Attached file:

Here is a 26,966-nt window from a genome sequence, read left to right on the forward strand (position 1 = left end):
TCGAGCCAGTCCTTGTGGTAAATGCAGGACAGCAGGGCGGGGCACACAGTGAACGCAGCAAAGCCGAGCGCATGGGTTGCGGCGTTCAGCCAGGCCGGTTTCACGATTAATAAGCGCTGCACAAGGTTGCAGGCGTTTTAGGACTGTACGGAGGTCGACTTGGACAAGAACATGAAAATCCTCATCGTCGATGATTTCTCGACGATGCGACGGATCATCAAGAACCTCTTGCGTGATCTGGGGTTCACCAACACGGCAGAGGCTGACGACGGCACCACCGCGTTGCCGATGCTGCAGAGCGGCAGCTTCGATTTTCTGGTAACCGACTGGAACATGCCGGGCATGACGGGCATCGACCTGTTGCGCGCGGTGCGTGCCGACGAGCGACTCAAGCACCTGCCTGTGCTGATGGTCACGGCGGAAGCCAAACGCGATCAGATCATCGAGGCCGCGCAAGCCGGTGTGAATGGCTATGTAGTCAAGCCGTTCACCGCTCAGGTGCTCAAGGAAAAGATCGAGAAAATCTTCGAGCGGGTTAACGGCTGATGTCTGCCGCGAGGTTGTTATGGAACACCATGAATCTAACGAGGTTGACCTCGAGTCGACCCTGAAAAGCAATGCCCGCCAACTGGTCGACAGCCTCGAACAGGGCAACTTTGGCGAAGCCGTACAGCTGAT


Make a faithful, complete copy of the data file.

Here is a 26,966-nt window from a genome sequence, read left to right on the forward strand (position 1 = left end):
TCGAGCCAGTCCTTGTGGTAAATGCAGGACAGCAGGGCGGGGCACACAGTGAACGCAGCAAAGCCGAGCGCATGGGTTGCGGCGTTCAGCCAGGCCGGTTTCACGATTAATAAGCGCTGCACAAGGTTGCAGGCGTTTTAGGACTGTACGGAGGTCGACTTGGACAAGAACATGAAAATCCTCATCGTCGATGATTTCTCGACGATGCGACGGATCATCAAGAACCTCTTGCGTGATCTGGGGTTCACCAACACGGCAGAGGCTGACGACGGCACCACCGCGTTGCCGATGCTGCAGAGCGGCAGCTTCGATTTTCTGGTAACCGACTGGAACATGCCGGGCATGACGGGCATCGACCTGTTGCGCGCGGTGCGTGCCGACGAGCGACTCAAGCACCTGCCTGTGCTGATGGTCACGGCGGAAGCCAAACGCGATCAGATCATCGAGGCCGCGCAAGCCGGTGTGAATGGCTATGTAGTCAAGCCGTTCACCGCTCAGGTGCTCAAGGAAAAGATCGAGAAAATCTTCGAGCGGGTTAACGGCTGATGTCTGCCGCGAGGTTGTTATGGAACACCATGAATCTAACGAGGTTGACCTCGAGTCGACCCTGAAAAGCAATGCCCGCCAACTGGTCGACAGCCTCGAACAGGGCAACTTTGGCGAAGCCGTACAGCTGAT